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Military Animals

(All images within this article were found on Google images.) 

The military is an institution of each nation designed to protect its borders and international interests. It uses innumerable methods to maintain domestic and foreign peace. The main tools used are warcraft—airplanes, ships, ground vehicles, for example. However, another implement often overlooked is the use of animals of all kinds. 

Animals, when properly trained, can significantly benefit the armies, navies, and air forces of the countries they serve. To begin, dogs—either German Shepherds or Belgian Malinois—are the most widely used animals in the military. Because of their excellent noses, they are trained to recognize and alert personnel of dangerous or illegal materials including include illicit narcotics, mines, or other explosives. They can also chase down fugitives and can be equipped with armored vests and night vision cameras. Thus, dogs are often members of special forces units. They can take part in parachuting or rappelling exercises. By the end of their careers, these dogs possess ninety-eight percent accuracy in their skills at detecting substances and weapons. Furthermore, they provide a sense of security and calm to the soldiers in their units.

Dolphins and sea lions perform many of the same operations as dogs in the water. They can be fitted with submarine cameras that allow them to detect underwater mines and retrieve lost equipment. In tests where pipes of different metals were buried several feet below the ocean floor, the dolphins were able to retrieve whatever pipe they were instructed to get. Another benefit to these marine animals is that they make very little noise and other militaries do not consider them a threat.

Some nations also disguise their weapons as animals. Currently, Turkey is developing an underwater drone/mine that appears as a stingray officially recognized as Wattozz. The drone can be equipped with cameras and/or explosives for surveillance or attacks—if the latter, several will be used at one time. Controlled by a computer on board a ship, Wattozz can lie concealed on the ocean floor until an enemy ship passes by. Then, it will quickly “swim” up to the hull, attach itself, and explode, crippling the ship.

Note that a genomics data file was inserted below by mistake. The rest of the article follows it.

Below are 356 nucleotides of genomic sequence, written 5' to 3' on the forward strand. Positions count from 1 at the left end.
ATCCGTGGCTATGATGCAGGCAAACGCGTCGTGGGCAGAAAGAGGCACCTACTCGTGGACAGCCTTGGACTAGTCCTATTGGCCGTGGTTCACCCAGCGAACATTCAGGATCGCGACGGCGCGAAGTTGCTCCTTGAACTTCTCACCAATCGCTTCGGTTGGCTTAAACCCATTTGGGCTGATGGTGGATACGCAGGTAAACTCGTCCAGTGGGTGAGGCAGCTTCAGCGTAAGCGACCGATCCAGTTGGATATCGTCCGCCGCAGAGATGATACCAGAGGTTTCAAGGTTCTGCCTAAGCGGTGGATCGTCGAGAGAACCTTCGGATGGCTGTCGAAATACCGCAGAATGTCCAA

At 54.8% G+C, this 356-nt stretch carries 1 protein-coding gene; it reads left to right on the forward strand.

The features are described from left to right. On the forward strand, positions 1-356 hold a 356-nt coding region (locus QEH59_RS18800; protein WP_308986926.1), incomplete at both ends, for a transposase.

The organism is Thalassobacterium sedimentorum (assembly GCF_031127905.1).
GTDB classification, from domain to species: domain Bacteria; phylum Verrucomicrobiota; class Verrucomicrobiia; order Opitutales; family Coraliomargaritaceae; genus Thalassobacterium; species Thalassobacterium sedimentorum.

Animals provide more than just tactical advantages. They are a comfort to handlers and all personnel that work with them. Many Navy and Coast Guard vessels have mascots, usually dogs or cats, which live on the ship during its missions. In fact, all Coast Guard stations have a mascot. In some cases, these mascots have been black bears! 

Overall, creatures have many skills and talents unequaled by humans or technology and thus the appliance of those skills can significantly benefit the military. Researchers today continue to search for additional roles animals can play in benefiting the armed forces.

 

Works Cited: 

Bekdil, Burak Ege. “This remote controlled ‘naval mine’ attaches to ships, explodes on command.” Defense News, 16 Apr. 2018, www.defensenews.com/unmanned/2018/04/16/this-remote-controlled-naval-mine-attaches-to-ships-explodes-on-command/. Accessed 5 May 2018. 

Fantegrossi, Dina. “10 Things about Military Dogs.” Bark Post, 2015, barkpost.com/10-things-about-military-dogs/. Accessed 5 May 2018. 

Lee, Jane J. “Military Dolphins and Sea Lions: What Do They Do and Who Uses Them?” National Geographic, 29 Mar. 2014, Military Dolphins and Sea Lions: What Do They Do and Who Uses Them? Accessed 5 May 2018.

Nelson, Jennifer. “9 Modern Uses for Military Dogs.” Iheartdogs iheartdogs.com/ 9-modern-uses-for-military-dogs/.

One Comment

  1. Ooh!! Animals! That’s so cool!!! Great article, Jack.